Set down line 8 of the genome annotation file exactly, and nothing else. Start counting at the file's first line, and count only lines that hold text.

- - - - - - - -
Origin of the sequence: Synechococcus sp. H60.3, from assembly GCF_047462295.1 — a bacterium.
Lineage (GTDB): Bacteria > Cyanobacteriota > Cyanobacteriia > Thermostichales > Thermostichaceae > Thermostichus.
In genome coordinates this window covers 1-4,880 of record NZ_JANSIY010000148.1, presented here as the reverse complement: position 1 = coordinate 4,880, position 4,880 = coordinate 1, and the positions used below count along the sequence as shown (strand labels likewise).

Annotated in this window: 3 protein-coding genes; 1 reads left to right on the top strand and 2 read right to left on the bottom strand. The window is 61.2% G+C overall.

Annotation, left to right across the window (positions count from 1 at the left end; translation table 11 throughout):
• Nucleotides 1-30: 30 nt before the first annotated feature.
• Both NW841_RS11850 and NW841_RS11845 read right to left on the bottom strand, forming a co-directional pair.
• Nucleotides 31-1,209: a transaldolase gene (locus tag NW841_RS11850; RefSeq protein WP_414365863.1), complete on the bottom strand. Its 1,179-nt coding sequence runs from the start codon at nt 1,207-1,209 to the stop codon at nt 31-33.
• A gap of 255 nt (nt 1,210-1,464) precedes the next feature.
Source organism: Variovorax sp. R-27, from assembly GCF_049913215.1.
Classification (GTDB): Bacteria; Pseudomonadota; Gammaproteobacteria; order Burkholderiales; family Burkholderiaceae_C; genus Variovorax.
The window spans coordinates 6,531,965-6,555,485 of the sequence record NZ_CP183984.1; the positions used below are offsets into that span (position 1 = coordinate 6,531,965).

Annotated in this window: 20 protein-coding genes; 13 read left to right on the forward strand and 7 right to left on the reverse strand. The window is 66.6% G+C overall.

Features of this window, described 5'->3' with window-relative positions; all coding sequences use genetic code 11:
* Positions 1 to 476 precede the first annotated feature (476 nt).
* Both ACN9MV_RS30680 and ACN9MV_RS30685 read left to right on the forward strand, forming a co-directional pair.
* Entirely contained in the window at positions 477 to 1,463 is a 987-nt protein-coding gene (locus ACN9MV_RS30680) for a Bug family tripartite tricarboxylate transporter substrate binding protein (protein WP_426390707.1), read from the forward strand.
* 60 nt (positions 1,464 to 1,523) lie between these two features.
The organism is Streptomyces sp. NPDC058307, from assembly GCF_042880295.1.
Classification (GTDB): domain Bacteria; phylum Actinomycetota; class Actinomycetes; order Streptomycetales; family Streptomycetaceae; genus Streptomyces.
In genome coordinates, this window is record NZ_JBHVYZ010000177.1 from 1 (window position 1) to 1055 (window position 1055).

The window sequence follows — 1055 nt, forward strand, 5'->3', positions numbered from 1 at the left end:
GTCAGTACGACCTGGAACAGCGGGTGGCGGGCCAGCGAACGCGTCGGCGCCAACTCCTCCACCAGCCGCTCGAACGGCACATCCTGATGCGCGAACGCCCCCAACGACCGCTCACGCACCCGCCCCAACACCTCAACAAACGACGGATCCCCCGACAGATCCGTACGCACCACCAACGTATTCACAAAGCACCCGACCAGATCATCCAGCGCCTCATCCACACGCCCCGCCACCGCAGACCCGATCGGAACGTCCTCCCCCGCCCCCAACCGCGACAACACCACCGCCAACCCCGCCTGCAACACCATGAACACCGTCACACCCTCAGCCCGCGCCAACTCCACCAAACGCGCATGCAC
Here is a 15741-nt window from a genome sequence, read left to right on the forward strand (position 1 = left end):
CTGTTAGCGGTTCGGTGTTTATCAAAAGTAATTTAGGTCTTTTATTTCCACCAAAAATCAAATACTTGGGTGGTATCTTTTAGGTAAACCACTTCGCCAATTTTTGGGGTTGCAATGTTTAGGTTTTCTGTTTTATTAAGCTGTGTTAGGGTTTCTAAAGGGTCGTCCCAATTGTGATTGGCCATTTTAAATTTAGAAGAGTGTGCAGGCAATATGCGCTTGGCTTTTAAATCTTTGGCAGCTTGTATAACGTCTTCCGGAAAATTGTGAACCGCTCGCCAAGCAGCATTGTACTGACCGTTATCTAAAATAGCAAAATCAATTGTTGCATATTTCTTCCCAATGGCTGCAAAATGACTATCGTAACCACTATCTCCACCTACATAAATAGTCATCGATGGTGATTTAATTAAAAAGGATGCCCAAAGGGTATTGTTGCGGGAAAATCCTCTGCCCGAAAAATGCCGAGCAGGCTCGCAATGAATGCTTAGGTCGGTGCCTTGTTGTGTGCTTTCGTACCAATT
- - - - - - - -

• Nucleotides 31-1,209: a transaldolase gene (locus tag NW841_RS11850; RefSeq protein WP_414365863.1), complete on the bottom strand. Its 1,179-nt coding sequence runs from the start codon at nt 1,207-1,209 to the stop codon at nt 31-33.